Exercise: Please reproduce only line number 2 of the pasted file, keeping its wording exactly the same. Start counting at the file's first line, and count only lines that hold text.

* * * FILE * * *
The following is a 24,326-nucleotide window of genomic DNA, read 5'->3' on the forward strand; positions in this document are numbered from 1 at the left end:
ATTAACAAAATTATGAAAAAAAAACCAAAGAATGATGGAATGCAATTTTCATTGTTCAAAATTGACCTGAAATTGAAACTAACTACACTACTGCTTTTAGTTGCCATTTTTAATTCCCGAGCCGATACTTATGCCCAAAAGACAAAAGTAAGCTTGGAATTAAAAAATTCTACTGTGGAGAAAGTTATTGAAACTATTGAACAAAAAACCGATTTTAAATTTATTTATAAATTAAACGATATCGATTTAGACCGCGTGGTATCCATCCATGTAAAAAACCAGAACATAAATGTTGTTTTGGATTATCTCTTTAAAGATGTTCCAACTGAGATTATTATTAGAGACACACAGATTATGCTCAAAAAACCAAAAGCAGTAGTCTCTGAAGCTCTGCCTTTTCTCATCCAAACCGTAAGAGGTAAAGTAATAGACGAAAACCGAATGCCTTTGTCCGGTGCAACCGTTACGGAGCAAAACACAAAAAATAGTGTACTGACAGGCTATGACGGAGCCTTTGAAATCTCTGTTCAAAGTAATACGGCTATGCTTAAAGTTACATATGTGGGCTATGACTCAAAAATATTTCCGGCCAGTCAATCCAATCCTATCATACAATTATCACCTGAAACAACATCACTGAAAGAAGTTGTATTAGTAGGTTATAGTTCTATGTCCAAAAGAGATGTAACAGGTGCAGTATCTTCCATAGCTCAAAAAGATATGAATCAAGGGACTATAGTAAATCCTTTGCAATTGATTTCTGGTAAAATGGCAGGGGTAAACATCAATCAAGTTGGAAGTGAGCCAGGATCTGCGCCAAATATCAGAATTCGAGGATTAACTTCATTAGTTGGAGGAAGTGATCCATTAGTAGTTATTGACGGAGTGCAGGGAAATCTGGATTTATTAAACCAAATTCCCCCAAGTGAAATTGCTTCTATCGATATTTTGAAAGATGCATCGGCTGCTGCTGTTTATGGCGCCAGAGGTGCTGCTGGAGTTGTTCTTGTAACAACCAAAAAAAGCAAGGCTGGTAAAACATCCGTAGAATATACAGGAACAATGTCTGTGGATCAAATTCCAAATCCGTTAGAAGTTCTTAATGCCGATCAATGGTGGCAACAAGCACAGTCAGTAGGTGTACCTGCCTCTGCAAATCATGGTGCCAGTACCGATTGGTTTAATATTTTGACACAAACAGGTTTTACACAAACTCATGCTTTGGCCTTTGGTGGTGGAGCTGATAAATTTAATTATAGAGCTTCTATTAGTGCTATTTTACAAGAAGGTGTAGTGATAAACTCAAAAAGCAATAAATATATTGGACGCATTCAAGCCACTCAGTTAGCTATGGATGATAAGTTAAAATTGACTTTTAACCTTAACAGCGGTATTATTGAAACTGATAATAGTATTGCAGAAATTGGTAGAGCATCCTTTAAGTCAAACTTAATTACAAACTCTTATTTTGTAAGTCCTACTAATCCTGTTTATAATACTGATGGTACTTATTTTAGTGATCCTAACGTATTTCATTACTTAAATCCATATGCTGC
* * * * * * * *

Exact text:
ATTAACAAAATTATGAAAAAAAAACCAAAGAATGATGGAATGCAATTTTCATTGTTCAAAATTGACCTGAAATTGAAACTAACTACACTACTGCTTTTAGTTGCCATTTTTAATTCCCGAGCCGATACTTATGCCCAAAAGACAAAAGTAAGCTTGGAATTAAAAAATTCTACTGTGGAGAAAGTTATTGAAACTATTGAACAAAAAACCGATTTTAAATTTATTTATAAATTAAACGATATCGATTTAGACCGCGTGGTATCCATCCATGTAAAAAACCAGAACATAAATGTTGTTTTGGATTATCTCTTTAAAGATGTTCCAACTGAGATTATTATTAGAGACACACAGATTATGCTCAAAAAACCAAAAGCAGTAGTCTCTGAAGCTCTGCCTTTTCTCATCCAAACCGTAAGAGGTAAAGTAATAGACGAAAACCGAATGCCTTTGTCCGGTGCAACCGTTACGGAGCAAAACACAAAAAATAGTGTACTGACAGGCTATGACGGAGCCTTTGAAATCTCTGTTCAAAGTAATACGGCTATGCTTAAAGTTACATATGTGGGCTATGACTCAAAAATATTTCCGGCCAGTCAATCCAATCCTATCATACAATTATCACCTGAAACAACATCACTGAAAGAAGTTGTATTAGTAGGTTATAGTTCTATGTCCAAAAGAGATGTAACAGGTGCAGTATCTTCCATAGCTCAAAAAGATATGAATCAAGGGACTATAGTAAATCCTTTGCAATTGATTTCTGGTAAAATGGCAGGGGTAAACATCAATCAAGTTGGAAGTGAGCCAGGATCTGCGCCAAATATCAGAATTCGAGGATTAACTTCATTAGTTGGAGGAAGTGATCCATTAGTAGTTATTGACGGAGTGCAGGGAAATCTGGATTTATTAAACCAAATTCCCCCAAGTGAAATTGCTTCTATCGATATTTTGAAAGATGCATCGGCTGCTGCTGTTTATGGCGCCAGAGGTGCTGCTGGAGTTGTTCTTGTAACAACCAAAAAAAGCAAGGCTGGTAAAACATCCGTAGAATATACAGGAACAATGTCTGTGGATCAAATTCCAAATCCGTTAGAAGTTCTTAATGCCGATCAATGGTGGCAACAAGCACAGTCAGTAGGTGTACCTGCCTCTGCAAATCATGGTGCCAGTACCGATTGGTTTAATATTTTGACACAAACAGGTTTTACACAAACTCATGCTTTGGCCTTTGGTGGTGGAGCTGATAAATTTAATTATAGAGCTTCTATTAGTGCTATTTTACAAGAAGGTGTAGTGATAAACTCAAAAAGCAATAAATATATTGGACGCATTCAAGCCACTCAGTTAGCTATGGATGATAAGTTAAAATTGACTTTTAACCTTAACAGCGGTATTATTGAAACTGATAATAGTATTGCAGAAATTGGTAGAGCATCCTTTAAGTCAAACTTAATTACAAACTCTTATTTTGTAAGTCCTACTAATCCTGTTTATAATACTGATGGTACTTATTTTAGTGATCCTAACGTATTTCATTACTTAAATCCATATGCTGC